High-performance p-type two-dimensional (2D) transistors are fundamental for 2D nanoelectronics. However, the lack of a reliable method for creating high-quality, large-scale p-type 2D semiconductors and a suitable metallization process represents important challenges that need to be addressed for future developments of the field. Here, we report the fabrication of scalable p-type 2D single-crystalline 2H-MoTe2 transistor arrays with Fermi-level-tuned 1T’-phase semimetal contact electrodes. By transforming polycrystalline 1T’-MoTe2 to 2H polymorph via abnormal grain growth, we fabricated 4-inch 2H-MoTe2 wafers with ultra-large single-crystalline domains and spatially-controlled single-crystalline arrays at a low temperature (~500 °C). Furthermore, we demonstrate on-chip transistors by lithographic patterning and layer-by-layer integration of 1T’ semimetals and 2H semiconductors. Work function modulation of 1T’-MoTe2 electrodes was achieved by depositing 3D metal (Au) pads, resulting in minimal contact resistance (~0.7 kΩ·μm) and near-zero Schottky barrier height (~14 meV) of the junction interface, and leading to high on-state current (~7.8 μA/μm) and on/off current ratio (~105) in the 2H-MoTe2 transistors.
Professor Soon-Yong Kwon in the Department of Materials Science and Engineering and the Graduate School of Semiconductor Materials and Devices Engineering at UNIST, in collaboration with Professor Zonghoon Lee, has embarked on a pioneering research endeavor focusing on the development of high-performance p-type semiconductor devices, utilizing molybdenum ditelluride (MoTe2)—a compound renowned for its unique properties. This pioneering technology holds great promise for application in the next-generation complementary metal oxide semiconductor (CMOS) industry, where ultrafine technology is crucial.
CMOS devices are based on the complementary bonding of p-type and n-type semiconductors. Known for their low power consumption, CMOS devices are widely used in everyday electronic devices such as PCs and smartphones. While silicon-based CMOS is prevalent, there has been growing interest in two-dimensional materials as potential candidates for future semiconductors due to their thin structure. However, challenges arise during the manufacturing process when forming three-dimensional metal electrodes on these materials, leading to various defects at the interface.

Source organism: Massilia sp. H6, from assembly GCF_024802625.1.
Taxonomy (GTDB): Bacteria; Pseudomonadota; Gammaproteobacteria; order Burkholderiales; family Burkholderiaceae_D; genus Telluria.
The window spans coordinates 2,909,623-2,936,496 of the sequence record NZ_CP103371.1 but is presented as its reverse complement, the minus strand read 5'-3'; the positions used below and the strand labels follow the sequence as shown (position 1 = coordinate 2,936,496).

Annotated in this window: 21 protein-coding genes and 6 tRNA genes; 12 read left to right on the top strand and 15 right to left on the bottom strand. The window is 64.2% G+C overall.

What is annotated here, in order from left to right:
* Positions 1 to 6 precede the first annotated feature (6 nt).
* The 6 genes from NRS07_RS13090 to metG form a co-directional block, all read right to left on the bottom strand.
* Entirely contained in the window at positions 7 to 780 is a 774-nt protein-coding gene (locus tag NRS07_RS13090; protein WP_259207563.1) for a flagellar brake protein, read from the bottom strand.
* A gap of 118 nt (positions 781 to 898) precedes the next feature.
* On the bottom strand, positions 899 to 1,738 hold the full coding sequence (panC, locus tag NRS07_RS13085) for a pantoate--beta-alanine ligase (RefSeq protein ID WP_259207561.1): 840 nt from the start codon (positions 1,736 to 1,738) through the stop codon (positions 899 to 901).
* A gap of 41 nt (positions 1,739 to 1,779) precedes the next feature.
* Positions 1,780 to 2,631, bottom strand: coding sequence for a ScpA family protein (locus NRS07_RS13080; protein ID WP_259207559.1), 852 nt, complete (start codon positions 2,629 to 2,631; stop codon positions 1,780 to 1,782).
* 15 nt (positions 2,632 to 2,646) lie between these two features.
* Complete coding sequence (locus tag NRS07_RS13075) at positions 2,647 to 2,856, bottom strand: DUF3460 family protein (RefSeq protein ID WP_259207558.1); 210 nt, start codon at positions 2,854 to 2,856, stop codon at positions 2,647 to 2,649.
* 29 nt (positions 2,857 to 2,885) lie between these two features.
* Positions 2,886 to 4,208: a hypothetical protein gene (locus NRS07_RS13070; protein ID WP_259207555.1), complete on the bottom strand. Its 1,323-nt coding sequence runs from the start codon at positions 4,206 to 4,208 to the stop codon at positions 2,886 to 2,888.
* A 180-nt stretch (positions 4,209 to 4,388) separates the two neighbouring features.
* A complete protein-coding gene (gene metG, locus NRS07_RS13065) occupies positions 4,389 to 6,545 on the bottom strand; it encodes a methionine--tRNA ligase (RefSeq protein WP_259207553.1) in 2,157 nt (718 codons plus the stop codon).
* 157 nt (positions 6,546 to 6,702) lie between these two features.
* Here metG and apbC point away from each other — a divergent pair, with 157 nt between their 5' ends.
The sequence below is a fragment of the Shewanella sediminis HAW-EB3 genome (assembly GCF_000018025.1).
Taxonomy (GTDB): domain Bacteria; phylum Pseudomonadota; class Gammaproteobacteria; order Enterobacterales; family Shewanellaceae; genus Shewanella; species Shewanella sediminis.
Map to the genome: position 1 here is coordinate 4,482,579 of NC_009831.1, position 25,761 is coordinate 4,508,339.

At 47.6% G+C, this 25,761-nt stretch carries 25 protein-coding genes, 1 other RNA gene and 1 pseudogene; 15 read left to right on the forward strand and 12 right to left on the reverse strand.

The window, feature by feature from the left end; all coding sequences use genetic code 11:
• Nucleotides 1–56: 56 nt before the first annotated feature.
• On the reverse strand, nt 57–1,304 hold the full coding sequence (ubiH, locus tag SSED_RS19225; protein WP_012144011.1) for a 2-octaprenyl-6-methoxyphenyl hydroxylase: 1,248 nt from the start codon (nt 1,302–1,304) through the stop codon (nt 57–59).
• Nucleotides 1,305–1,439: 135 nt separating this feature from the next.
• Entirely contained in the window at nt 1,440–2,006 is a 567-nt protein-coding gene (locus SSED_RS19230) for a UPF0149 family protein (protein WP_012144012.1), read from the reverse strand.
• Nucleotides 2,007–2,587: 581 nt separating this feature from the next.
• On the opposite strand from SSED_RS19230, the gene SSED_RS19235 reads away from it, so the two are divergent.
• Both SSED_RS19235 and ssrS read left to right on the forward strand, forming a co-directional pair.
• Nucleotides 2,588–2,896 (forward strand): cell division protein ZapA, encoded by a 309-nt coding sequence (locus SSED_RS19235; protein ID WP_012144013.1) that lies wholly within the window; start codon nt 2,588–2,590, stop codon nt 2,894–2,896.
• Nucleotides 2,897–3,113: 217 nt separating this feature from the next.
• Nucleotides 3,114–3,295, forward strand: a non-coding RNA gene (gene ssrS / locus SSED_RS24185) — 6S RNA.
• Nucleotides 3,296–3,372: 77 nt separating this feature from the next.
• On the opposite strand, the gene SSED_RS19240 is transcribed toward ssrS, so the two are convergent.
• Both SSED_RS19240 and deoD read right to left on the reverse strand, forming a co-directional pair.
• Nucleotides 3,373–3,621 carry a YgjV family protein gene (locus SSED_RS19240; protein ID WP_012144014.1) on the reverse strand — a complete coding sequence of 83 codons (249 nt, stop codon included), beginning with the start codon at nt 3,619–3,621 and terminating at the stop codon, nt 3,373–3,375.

Figure 1. In situ control of MoTe2 polymorphs during wafer-scale synthesis.
In this research endeavor, spearheaded by Professor Kwon’s team together with Professor Lee’s team, they focused on developing high-performance p-type semiconductor devices utilizing MoTe2—a compound known to exhibit unique properties. By employing chemical vapor deposition (CVD) techniques that facilitate thin film formation through chemical reactions, the researchers have successfully synthesized large-area 4-inch MoTe2 wafers with remarkable purity.
The key innovation lies in controlling the work function by depositing a three-dimensional metal onto a two-dimensional semi-metal—effectively modulating barrier layers that prevent charge carriers from entering. Moreover, this approach leverages three-dimensional metals acting as protective films for two-dimensional metals—resulting in improved yields and enabling transistor array device implementation.
“The significance of our research extends beyond MoTe2,” explained Sora Jang (Combined MS/PhD Program in Materials Science and Engineering, UNIST). “The device manufacturing method developed can be applied to various two-dimensional materials, opening doors for further advancements in this field.”
This study has been jointly carried out by Professor Soon-Yong Kwon (Co-corresponding author), Professor Zonghoon Lee (Co-corresponding author), Dr. Seunguk Song (Co-first author) from the University of Pennsylvania, Dr. Aram Yoon (Co-first author), and Sora Jang (Co-first author).
The results of this groundbreaking research have been published ahead of their official publication in the online version of Nature Communications on August 7, 2023. This study has been supported by the 2020 research Funds of UNIST, Institute for Basic Science, and National Research Foundation (NRF) of Korea, funded by the Ministry of Science, ICT (MSIT).
Seunguk Song, Aram Yoon, Sora Jang, et al., “Fabrication of p-type 2D single-crystalline transistor arrays with Fermi-level-tuned van der Waals semimetal electrodes,” Nat. Commun., (2023).